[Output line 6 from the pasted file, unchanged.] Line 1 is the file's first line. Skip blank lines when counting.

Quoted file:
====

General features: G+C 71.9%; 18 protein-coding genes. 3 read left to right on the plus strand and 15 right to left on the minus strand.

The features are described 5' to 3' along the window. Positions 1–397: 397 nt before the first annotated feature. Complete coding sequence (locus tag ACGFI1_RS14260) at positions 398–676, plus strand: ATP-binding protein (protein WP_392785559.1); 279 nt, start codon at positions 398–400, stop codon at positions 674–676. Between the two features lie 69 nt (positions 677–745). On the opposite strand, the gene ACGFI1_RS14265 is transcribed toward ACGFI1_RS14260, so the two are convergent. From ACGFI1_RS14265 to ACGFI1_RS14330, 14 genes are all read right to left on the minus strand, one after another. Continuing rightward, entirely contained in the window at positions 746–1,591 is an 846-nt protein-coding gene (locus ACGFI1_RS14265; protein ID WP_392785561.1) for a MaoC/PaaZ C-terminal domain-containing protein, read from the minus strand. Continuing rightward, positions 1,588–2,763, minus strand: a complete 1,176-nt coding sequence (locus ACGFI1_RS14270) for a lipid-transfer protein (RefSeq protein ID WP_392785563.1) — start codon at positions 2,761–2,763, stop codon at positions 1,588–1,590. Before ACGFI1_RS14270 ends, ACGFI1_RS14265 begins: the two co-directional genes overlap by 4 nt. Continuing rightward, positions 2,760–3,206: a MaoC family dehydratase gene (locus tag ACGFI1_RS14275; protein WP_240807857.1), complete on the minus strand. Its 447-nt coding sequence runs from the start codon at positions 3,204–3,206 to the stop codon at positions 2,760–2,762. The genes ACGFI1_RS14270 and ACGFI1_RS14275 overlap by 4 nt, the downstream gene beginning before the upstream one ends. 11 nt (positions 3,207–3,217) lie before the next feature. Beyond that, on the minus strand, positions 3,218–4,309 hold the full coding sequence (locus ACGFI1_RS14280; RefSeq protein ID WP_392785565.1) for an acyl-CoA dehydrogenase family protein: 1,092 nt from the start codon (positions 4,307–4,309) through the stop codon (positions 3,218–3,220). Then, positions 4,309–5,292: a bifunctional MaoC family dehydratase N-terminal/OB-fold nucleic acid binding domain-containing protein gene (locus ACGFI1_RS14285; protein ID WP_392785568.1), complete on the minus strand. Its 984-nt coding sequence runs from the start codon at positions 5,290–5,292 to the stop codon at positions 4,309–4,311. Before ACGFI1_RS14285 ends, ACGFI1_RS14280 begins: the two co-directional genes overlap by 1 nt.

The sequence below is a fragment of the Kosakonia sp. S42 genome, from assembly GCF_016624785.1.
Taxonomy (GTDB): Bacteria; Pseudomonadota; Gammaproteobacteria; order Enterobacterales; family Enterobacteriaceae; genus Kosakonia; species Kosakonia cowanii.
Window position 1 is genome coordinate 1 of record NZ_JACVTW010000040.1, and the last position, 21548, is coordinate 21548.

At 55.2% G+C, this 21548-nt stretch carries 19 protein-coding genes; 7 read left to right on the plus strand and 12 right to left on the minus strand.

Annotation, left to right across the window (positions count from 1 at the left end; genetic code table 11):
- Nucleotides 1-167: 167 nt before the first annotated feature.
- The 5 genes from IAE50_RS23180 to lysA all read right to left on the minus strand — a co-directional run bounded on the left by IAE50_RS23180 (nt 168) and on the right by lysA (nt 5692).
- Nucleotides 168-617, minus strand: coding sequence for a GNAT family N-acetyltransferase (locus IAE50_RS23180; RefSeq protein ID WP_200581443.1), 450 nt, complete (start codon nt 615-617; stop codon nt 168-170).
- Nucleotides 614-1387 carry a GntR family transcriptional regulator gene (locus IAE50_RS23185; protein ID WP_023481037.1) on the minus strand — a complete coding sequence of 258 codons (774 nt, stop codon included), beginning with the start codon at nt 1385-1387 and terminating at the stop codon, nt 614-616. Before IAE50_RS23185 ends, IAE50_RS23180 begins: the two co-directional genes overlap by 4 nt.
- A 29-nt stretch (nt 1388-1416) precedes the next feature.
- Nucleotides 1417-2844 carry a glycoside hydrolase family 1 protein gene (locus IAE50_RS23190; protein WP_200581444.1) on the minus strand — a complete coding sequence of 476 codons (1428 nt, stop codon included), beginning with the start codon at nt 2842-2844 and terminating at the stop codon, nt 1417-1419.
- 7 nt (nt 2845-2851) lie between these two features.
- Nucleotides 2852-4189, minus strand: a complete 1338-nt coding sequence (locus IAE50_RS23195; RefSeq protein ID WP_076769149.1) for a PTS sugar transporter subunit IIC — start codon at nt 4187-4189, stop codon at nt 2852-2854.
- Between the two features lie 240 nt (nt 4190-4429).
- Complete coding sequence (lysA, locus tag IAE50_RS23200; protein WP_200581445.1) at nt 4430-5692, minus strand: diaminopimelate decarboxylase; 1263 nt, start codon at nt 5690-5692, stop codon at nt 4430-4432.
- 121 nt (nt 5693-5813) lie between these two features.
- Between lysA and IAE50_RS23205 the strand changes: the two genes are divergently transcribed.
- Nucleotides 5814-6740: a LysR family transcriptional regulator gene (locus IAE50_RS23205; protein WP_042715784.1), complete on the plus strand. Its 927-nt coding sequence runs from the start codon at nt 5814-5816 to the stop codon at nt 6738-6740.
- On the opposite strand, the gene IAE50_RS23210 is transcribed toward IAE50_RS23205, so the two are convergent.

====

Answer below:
At 55.2% G+C, this 21548-nt stretch carries 19 protein-coding genes; 7 read left to right on the plus strand and 12 right to left on the minus strand.